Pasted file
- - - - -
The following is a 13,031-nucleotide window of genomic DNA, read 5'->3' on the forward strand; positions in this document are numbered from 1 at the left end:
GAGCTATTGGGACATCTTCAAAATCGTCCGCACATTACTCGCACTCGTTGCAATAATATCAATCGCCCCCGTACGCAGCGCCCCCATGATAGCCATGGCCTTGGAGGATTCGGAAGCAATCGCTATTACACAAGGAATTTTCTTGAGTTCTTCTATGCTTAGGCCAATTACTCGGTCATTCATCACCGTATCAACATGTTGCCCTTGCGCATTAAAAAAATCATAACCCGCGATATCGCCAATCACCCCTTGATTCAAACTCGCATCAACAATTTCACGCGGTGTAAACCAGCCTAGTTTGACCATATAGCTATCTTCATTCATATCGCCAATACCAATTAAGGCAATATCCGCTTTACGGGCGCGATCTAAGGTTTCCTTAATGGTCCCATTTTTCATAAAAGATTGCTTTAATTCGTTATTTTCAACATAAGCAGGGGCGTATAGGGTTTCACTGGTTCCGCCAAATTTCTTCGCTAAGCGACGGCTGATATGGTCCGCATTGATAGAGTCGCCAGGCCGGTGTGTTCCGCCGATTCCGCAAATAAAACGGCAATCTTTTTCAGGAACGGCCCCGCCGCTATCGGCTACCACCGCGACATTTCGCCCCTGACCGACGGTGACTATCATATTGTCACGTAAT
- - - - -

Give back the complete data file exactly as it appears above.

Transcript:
The following is a 13,031-nucleotide window of genomic DNA, read 5'->3' on the forward strand; positions in this document are numbered from 1 at the left end:
GAGCTATTGGGACATCTTCAAAATCGTCCGCACATTACTCGCACTCGTTGCAATAATATCAATCGCCCCCGTACGCAGCGCCCCCATGATAGCCATGGCCTTGGAGGATTCGGAAGCAATCGCTATTACACAAGGAATTTTCTTGAGTTCTTCTATGCTTAGGCCAATTACTCGGTCATTCATCACCGTATCAACATGTTGCCCTTGCGCATTAAAAAAATCATAACCCGCGATATCGCCAATCACCCCTTGATTCAAACTCGCATCAACAATTTCACGCGGTGTAAACCAGCCTAGTTTGACCATATAGCTATCTTCATTCATATCGCCAATACCAATTAAGGCAATATCCGCTTTACGGGCGCGATCTAAGGTTTCCTTAATGGTCCCATTTTTCATAAAAGATTGCTTTAATTCGTTATTTTCAACATAAGCAGGGGCGTATAGGGTTTCACTGGTTCCGCCAAATTTCTTCGCTAAGCGACGGCTGATATGGTCCGCATTGATAGAGTCGCCAGGCCGGTGTGTTCCGCCGATTCCGCAAATAAAACGGCAATCTTTTTCAGGAACGGCCCCGCCGCTATCGGCTACCACCGCGACATTTCGCCCCTGACCGACGGTGACTATCATATTGTCACGTAAT